The Bureau of Labor Statistics forecasts a 33 percent increase in IT, engineering and computer jobs over the next seven years, the fastest employment growth of any industry. Grit Daily spoke with Sereyna Wallace, National Placement Director for the nonprofit tech training organization, NPower, about what companies can do now to remain competitive employers in this continuing tech labor shortage.
The massive, global shortage of qualified tech talent will continue to tighten for years to come. So how can workers take advantage of the demand for their skills? NPower provides free tech training programs to young adults from underserved communities, and connects their graduates with tech companies.
Seryna Wallace shared her insight on why she believes companies will need to change the way they hire and recruit if they want to keep growing.
Grit Daily: Why are there great job opportunities in tech right now?
Sereyna Wallace: The overall need for qualified tech talent was always high in demand, but the pandemic-fueled job market has resulted in employment growth across the tech industry.
A recent NPower report found many of these tech job opportunities can be filled with workers from the service industry. These young adults have the basic skill sets needed to succeed with careers in tech, but they just need the tech fundamentals training to get their foot in the door.
In addition, companies want more diversity in tech, and they’re looking to hire diverse talent. A Bureau of Labor Statistics found that Black, Latinx, and Indigenous women are severely underrepresented in tech, making up only 5 percent of tech workers despite the fact that they are 20 percent of the population. This also provides more opportunities for people of color in tech adjacent industries as well.
Grit Daily: How is the overall tech industry changing when it comes to hiring and recruiting tech employees?
Sereyna Wallace: More than 500 of the nation’s leaders from tech, industry, nonprofit, and education issued a bipartisan letter recently, calling on state governments to update their K-12 curriculum. The letter reinforced why every student in every school must have the opportunity to learn computer science.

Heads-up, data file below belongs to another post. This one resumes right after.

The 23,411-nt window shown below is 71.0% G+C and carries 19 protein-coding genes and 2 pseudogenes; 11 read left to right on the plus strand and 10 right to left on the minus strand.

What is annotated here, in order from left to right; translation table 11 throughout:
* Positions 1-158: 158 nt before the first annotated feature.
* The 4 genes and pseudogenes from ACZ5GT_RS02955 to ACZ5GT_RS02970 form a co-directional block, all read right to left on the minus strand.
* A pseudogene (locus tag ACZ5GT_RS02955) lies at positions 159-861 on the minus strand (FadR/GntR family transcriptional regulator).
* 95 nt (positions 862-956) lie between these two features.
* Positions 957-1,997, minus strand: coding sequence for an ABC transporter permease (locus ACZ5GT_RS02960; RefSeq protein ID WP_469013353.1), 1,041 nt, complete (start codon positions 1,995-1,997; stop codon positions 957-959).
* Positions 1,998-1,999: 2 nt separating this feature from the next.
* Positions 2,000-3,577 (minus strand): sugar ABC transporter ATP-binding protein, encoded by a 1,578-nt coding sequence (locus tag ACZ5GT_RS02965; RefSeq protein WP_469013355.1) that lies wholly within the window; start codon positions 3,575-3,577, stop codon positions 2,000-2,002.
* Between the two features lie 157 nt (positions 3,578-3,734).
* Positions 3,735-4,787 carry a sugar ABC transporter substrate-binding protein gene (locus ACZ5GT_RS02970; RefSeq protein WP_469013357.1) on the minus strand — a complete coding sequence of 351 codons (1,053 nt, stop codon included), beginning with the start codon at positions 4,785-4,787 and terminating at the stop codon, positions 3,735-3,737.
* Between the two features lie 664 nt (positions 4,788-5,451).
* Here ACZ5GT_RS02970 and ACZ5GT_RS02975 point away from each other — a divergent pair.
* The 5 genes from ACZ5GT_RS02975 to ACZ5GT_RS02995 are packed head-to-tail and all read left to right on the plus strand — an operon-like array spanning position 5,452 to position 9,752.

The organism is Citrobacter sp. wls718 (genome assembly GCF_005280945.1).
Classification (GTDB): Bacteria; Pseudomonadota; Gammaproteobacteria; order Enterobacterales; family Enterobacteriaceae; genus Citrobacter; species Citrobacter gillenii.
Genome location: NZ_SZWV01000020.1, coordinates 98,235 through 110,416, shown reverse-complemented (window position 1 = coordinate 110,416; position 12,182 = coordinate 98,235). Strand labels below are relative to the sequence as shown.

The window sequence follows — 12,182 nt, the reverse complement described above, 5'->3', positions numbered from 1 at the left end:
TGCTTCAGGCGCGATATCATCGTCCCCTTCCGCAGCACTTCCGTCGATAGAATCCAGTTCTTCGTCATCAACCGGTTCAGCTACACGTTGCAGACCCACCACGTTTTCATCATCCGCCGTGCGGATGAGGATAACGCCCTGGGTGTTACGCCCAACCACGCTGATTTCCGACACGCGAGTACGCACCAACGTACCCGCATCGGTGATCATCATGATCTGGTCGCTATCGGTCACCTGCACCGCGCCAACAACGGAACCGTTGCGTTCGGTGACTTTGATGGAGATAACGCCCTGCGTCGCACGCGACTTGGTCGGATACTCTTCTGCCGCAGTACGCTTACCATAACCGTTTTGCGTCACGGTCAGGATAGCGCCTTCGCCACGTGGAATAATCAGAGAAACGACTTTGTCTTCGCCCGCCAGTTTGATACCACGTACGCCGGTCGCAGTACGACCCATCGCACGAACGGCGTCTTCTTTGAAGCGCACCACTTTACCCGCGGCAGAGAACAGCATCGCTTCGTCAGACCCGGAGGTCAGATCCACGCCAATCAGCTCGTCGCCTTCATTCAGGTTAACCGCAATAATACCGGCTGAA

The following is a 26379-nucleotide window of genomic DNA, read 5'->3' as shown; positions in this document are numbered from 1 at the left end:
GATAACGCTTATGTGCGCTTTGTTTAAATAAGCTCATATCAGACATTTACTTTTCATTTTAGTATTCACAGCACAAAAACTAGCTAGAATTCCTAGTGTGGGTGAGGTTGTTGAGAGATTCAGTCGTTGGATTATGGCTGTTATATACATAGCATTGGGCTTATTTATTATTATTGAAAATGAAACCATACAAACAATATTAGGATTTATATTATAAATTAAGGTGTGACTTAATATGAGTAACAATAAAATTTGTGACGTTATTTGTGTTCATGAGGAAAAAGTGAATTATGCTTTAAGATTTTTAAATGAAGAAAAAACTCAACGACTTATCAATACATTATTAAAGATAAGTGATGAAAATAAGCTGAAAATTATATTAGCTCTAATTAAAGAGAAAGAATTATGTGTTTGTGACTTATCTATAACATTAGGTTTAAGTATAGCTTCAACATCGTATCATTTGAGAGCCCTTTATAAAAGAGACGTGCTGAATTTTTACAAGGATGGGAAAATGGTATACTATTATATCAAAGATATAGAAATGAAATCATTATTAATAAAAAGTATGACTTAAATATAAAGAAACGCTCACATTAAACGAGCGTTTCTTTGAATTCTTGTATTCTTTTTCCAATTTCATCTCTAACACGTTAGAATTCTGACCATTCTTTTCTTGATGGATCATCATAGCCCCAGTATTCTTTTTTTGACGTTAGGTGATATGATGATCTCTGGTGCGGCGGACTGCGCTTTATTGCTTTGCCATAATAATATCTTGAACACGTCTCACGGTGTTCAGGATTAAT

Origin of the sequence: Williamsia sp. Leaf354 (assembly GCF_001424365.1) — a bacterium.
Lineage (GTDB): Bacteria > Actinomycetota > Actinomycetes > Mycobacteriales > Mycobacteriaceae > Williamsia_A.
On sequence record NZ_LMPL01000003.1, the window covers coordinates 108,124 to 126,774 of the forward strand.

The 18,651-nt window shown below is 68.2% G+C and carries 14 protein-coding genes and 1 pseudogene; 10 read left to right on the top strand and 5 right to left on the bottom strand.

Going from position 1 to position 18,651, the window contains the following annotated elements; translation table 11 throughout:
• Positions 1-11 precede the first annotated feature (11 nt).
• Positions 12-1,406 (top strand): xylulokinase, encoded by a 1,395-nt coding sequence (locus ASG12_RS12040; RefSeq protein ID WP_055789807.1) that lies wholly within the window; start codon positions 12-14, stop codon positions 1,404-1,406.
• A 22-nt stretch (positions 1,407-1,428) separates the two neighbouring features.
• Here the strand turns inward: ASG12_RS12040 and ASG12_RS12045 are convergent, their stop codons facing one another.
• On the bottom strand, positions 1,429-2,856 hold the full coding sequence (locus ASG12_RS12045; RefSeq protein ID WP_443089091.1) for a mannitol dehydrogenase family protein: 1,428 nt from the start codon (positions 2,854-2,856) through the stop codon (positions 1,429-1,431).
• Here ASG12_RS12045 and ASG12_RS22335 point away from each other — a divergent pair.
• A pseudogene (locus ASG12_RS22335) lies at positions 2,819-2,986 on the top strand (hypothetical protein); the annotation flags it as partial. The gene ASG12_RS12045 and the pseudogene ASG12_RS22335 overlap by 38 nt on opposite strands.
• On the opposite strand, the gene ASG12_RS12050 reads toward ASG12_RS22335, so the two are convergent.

The tech labor shortage has also forced companies to reassess the type of worker they hire for tech jobs. Many companies are turning to apprenticeships to find and hire talent according to their needs. AWS and Google are two companies that have partnered with NPower to train their workers on their systems. Under the apprenticeship, NPower trains the young adults on their tech platforms, giving the companies access to tech talent that is more knowledgeable on their systems.
We also just received a $1 million grant from Homeland Security to train veterans and their spouses for free on cyber security. Under these apprenticeship programs, young adults, veterans and their spouses get the tech training certificates in only 6 months, and with no out-of-pocket costs. This is in addition to industry-recognized certifications like the Google IT Support Certificate or the CompTIA A+ & IT Fundamentals, which will allow our graduates to immediately slot into the technology workforce.